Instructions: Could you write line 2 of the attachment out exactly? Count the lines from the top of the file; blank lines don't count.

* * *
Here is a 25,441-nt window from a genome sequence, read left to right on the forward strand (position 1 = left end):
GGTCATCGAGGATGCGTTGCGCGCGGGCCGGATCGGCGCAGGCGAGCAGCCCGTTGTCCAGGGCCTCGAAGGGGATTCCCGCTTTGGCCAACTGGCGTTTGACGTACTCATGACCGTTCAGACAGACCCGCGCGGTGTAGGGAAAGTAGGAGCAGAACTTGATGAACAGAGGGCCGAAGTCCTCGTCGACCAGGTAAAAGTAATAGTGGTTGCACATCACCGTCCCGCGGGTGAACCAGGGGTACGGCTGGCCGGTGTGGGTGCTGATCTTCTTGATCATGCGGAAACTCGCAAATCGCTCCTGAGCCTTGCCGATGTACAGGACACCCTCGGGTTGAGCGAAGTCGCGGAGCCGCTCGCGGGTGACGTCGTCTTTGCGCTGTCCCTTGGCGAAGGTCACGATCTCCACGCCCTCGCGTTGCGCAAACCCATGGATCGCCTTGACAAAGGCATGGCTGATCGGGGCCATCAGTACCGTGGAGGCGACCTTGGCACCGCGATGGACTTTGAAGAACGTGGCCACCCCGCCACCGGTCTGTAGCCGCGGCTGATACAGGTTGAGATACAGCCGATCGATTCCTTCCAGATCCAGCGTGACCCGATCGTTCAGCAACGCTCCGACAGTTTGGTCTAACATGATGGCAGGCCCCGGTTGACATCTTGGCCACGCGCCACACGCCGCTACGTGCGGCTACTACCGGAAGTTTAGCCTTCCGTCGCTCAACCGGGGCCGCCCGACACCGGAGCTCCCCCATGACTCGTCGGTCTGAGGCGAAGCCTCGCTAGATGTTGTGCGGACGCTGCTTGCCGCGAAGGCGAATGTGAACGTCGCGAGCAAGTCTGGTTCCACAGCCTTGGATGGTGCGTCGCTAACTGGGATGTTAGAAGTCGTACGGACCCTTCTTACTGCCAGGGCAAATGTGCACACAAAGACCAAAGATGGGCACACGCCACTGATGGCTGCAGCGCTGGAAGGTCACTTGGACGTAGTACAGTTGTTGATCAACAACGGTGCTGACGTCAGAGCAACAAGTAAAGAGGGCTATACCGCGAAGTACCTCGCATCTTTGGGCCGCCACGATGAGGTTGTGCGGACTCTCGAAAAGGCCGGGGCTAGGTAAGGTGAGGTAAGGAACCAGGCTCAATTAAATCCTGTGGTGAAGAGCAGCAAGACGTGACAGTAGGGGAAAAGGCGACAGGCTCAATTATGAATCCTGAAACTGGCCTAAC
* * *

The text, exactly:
GGTCATCGAGGATGCGTTGCGCGCGGGCCGGATCGGCGCAGGCGAGCAGCCCGTTGTCCAGGGCCTCGAAGGGGATTCCCGCTTTGGCCAACTGGCGTTTGACGTACTCATGACCGTTCAGACAGACCCGCGCGGTGTAGGGAAAGTAGGAGCAGAACTTGATGAACAGAGGGCCGAAGTCCTCGTCGACCAGGTAAAAGTAATAGTGGTTGCACATCACCGTCCCGCGGGTGAACCAGGGGTACGGCTGGCCGGTGTGGGTGCTGATCTTCTTGATCATGCGGAAACTCGCAAATCGCTCCTGAGCCTTGCCGATGTACAGGACACCCTCGGGTTGAGCGAAGTCGCGGAGCCGCTCGCGGGTGACGTCGTCTTTGCGCTGTCCCTTGGCGAAGGTCACGATCTCCACGCCCTCGCGTTGCGCAAACCCATGGATCGCCTTGACAAAGGCATGGCTGATCGGGGCCATCAGTACCGTGGAGGCGACCTTGGCACCGCGATGGACTTTGAAGAACGTGGCCACCCCGCCACCGGTCTGTAGCCGCGGCTGATACAGGTTGAGATACAGCCGATCGATTCCTTCCAGATCCAGCGTGACCCGATCGTTCAGCAACGCTCCGACAGTTTGGTCTAACATGATGGCAGGCCCCGGTTGACATCTTGGCCACGCGCCACACGCCGCTACGTGCGGCTACTACCGGAAGTTTAGCCTTCCGTCGCTCAACCGGGGCCGCCCGACACCGGAGCTCCCCCATGACTCGTCGGTCTGAGGCGAAGCCTCGCTAGATGTTGTGCGGACGCTGCTTGCCGCGAAGGCGAATGTGAACGTCGCGAGCAAGTCTGGTTCCACAGCCTTGGATGGTGCGTCGCTAACTGGGATGTTAGAAGTCGTACGGACCCTTCTTACTGCCAGGGCAAATGTGCACACAAAGACCAAAGATGGGCACACGCCACTGATGGCTGCAGCGCTGGAAGGTCACTTGGACGTAGTACAGTTGTTGATCAACAACGGTGCTGACGTCAGAGCAACAAGTAAAGAGGGCTATACCGCGAAGTACCTCGCATCTTTGGGCCGCCACGATGAGGTTGTGCGGACTCTCGAAAAGGCCGGGGCTAGGTAAGGTGAGGTAAGGAACCAGGCTCAATTAAATCCTGTGGTGAAGAGCAGCAAGACGTGACAGTAGGGGAAAAGGCGACAGGCTCAATTATGAATCCTGAAACTGGCCTAAC